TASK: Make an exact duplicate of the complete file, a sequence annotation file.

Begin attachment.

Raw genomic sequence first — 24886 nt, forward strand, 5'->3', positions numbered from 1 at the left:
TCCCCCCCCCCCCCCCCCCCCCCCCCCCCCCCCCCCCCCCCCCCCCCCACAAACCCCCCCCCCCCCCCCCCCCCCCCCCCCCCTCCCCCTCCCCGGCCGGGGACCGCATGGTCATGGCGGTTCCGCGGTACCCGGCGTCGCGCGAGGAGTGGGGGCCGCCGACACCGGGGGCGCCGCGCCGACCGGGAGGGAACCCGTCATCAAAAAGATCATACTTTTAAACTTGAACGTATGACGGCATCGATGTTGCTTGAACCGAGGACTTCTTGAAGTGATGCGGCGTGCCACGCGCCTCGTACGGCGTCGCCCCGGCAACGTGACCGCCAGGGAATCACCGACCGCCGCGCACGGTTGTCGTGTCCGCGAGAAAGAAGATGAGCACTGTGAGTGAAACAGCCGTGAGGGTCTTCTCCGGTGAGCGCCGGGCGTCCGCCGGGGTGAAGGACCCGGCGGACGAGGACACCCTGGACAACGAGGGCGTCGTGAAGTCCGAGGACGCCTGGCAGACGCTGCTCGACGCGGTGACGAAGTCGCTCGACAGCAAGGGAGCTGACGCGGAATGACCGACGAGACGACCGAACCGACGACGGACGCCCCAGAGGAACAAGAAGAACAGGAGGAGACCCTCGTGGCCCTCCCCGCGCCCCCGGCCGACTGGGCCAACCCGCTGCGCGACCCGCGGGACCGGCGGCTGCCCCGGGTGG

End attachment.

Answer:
Raw genomic sequence first — 24886 nt, forward strand, 5'->3', positions numbered from 1 at the left:
TCCCCCCCCCCCCCCCCCCCCCCCCCCCCCCCCCCCCCCCCCCCCCCCACAAACCCCCCCCCCCCCCCCCCCCCCCCCCCCCCTCCCCCTCCCCGGCCGGGGACCGCATGGTCATGGCGGTTCCGCGGTACCCGGCGTCGCGCGAGGAGTGGGGGCCGCCGACACCGGGGGCGCCGCGCCGACCGGGAGGGAACCCGTCATCAAAAAGATCATACTTTTAAACTTGAACGTATGACGGCATCGATGTTGCTTGAACCGAGGACTTCTTGAAGTGATGCGGCGTGCCACGCGCCTCGTACGGCGTCGCCCCGGCAACGTGACCGCCAGGGAATCACCGACCGCCGCGCACGGTTGTCGTGTCCGCGAGAAAGAAGATGAGCACTGTGAGTGAAACAGCCGTGAGGGTCTTCTCCGGTGAGCGCCGGGCGTCCGCCGGGGTGAAGGACCCGGCGGACGAGGACACCCTGGACAACGAGGGCGTCGTGAAGTCCGAGGACGCCTGGCAGACGCTGCTCGACGCGGTGACGAAGTCGCTCGACAGCAAGGGAGCTGACGCGGAATGACCGACGAGACGACCGAACCGACGACGGACGCCCCAGAGGAACAAGAAGAACAGGAGGAGACCCTCGTGGCCCTCCCCGCGCCCCCGGCCGACTGGGCCAACCCGCTGCGCGACCCGCGGGACCGGCGGCTGCCCCGGGTGG